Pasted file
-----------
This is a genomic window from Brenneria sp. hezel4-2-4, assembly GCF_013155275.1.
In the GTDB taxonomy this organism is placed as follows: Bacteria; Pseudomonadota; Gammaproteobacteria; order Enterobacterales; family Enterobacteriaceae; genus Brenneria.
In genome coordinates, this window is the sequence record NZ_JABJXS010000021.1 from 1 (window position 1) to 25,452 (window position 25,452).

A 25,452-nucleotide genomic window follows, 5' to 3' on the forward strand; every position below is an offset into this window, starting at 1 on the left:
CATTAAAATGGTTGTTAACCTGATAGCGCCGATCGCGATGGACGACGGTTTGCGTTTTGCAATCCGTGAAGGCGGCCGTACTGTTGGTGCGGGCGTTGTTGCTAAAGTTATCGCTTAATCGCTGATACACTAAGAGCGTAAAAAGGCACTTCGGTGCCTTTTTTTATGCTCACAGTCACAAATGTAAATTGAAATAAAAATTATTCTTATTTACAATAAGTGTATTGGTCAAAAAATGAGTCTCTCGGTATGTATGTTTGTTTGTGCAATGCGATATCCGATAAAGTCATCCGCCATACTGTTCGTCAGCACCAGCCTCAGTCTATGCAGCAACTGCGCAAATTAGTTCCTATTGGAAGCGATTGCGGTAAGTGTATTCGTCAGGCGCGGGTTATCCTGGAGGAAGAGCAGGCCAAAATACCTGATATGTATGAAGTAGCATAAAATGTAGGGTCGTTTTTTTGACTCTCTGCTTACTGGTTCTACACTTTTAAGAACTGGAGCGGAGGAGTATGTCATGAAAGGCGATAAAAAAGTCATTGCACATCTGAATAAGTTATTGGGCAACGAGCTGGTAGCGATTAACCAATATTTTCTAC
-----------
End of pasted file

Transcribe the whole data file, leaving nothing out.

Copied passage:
This is a genomic window from Brenneria sp. hezel4-2-4, assembly GCF_013155275.1.
In the GTDB taxonomy this organism is placed as follows: Bacteria; Pseudomonadota; Gammaproteobacteria; order Enterobacterales; family Enterobacteriaceae; genus Brenneria.
In genome coordinates, this window is the sequence record NZ_JABJXS010000021.1 from 1 (window position 1) to 25,452 (window position 25,452).

A 25,452-nucleotide genomic window follows, 5' to 3' on the forward strand; every position below is an offset into this window, starting at 1 on the left:
CATTAAAATGGTTGTTAACCTGATAGCGCCGATCGCGATGGACGACGGTTTGCGTTTTGCAATCCGTGAAGGCGGCCGTACTGTTGGTGCGGGCGTTGTTGCTAAAGTTATCGCTTAATCGCTGATACACTAAGAGCGTAAAAAGGCACTTCGGTGCCTTTTTTTATGCTCACAGTCACAAATGTAAATTGAAATAAAAATTATTCTTATTTACAATAAGTGTATTGGTCAAAAAATGAGTCTCTCGGTATGTATGTTTGTTTGTGCAATGCGATATCCGATAAAGTCATCCGCCATACTGTTCGTCAGCACCAGCCTCAGTCTATGCAGCAACTGCGCAAATTAGTTCCTATTGGAAGCGATTGCGGTAAGTGTATTCGTCAGGCGCGGGTTATCCTGGAGGAAGAGCAGGCCAAAATACCTGATATGTATGAAGTAGCATAAAATGTAGGGTCGTTTTTTTGACTCTCTGCTTACTGGTTCTACACTTTTAAGAACTGGAGCGGAGGAGTATGTCATGAAAGGCGATAAAAAAGTCATTGCACATCTGAATAAGTTATTGGGCAACGAGCTGGTAGCGATTAACCAATATTTTCTAC